This week it comes from the Runnymede Institute who asks whether a form of Stockholm Syndrome is holding back UK protest and revolution.
Governments could pull the plug on chicanery at the drop of a hat but neither the majority of the public nor the financial services community would tolerate such a thing due to the greater catastrophe that’s sure to ensue. Shapers of New Labour’s societal-wrecking policies knew since before 1997 that they would require a great amount of legislation (4,238) in preparation for the day John Bull was rudely awakened from his slumber, the day he realised whose interest all the politicians actually represent.
Rigging financial services rules was a top priority for Blair and his cronies during the credit boom. Shopaholics and owners of a lot of ‘stuff’ now find that it ‘owns’ them rather than the other way around. People got on the property ladder only to discover stealthy tax obligations that put some in nearly immediate negative equity. But one needs a roof over their head and everyone trudges on doing the best they can ‘hoping‘ things will ‘change‘ for the better when there’s realistically no end in sight.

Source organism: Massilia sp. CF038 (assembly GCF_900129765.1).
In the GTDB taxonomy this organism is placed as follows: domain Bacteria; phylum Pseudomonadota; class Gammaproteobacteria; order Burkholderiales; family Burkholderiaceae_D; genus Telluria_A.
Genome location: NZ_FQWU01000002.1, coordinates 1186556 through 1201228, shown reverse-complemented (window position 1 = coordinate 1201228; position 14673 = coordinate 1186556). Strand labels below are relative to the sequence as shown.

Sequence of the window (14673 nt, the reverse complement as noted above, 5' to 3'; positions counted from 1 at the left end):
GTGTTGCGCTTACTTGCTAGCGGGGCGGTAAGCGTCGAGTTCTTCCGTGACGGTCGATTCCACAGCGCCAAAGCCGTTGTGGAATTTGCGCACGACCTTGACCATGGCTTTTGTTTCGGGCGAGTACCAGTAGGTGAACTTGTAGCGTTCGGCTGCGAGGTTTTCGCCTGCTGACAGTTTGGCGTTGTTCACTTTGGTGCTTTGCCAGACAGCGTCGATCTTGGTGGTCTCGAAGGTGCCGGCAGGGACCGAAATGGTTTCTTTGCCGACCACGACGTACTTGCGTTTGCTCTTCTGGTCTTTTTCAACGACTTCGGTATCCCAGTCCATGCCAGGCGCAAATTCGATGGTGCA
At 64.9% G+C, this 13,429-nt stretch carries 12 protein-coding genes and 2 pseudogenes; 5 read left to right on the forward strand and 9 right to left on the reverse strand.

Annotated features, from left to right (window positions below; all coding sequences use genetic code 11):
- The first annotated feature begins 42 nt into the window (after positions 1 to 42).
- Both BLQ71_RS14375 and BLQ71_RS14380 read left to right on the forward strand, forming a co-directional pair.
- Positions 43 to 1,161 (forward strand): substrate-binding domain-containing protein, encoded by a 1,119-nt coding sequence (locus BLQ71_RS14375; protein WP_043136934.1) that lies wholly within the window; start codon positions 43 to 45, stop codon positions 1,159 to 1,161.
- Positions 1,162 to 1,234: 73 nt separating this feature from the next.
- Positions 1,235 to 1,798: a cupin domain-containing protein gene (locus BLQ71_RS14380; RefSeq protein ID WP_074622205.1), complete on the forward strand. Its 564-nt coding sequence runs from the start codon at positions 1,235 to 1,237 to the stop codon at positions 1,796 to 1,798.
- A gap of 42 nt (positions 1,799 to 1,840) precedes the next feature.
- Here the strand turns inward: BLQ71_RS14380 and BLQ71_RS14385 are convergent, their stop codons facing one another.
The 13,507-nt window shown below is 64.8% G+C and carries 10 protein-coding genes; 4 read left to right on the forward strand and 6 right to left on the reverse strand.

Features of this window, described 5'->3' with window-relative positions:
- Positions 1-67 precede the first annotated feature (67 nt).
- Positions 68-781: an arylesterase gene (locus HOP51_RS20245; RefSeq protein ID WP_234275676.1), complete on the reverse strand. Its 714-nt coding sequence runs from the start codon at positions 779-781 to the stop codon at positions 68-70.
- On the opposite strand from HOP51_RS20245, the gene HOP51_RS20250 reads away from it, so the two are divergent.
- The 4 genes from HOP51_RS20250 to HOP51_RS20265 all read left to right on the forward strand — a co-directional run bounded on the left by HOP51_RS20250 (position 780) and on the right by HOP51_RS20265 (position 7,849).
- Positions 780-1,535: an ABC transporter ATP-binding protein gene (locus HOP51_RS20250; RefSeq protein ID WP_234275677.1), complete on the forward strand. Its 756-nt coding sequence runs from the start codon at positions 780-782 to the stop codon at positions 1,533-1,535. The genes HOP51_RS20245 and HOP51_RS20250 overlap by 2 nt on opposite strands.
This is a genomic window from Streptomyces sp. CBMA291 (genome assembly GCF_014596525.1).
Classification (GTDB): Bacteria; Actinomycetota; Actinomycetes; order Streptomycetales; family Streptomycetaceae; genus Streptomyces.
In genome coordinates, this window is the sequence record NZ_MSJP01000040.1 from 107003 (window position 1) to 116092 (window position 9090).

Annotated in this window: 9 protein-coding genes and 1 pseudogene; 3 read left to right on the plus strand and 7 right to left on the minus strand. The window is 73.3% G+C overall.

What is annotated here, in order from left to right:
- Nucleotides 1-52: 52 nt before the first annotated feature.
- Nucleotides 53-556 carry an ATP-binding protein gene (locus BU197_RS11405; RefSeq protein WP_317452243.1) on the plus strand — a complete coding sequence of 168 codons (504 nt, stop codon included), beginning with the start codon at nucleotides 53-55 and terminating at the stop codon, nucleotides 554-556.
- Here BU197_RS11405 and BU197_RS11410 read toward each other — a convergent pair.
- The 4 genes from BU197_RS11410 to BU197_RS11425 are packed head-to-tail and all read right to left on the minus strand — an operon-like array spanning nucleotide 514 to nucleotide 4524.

You’ll need to read the whole post to get the context but it’s food for thought isn’t it? I’m heartened by the way the blogosphere, or at least our corner of it, is discussing ‘referism’ and democracy – we need to have a realistic & achievable goal. The current political system obviously only benefits a few, not the majority.
The msm can sneer & belittle all it likes and the political parties may try to overpower it but politically-independent blogs will carry on.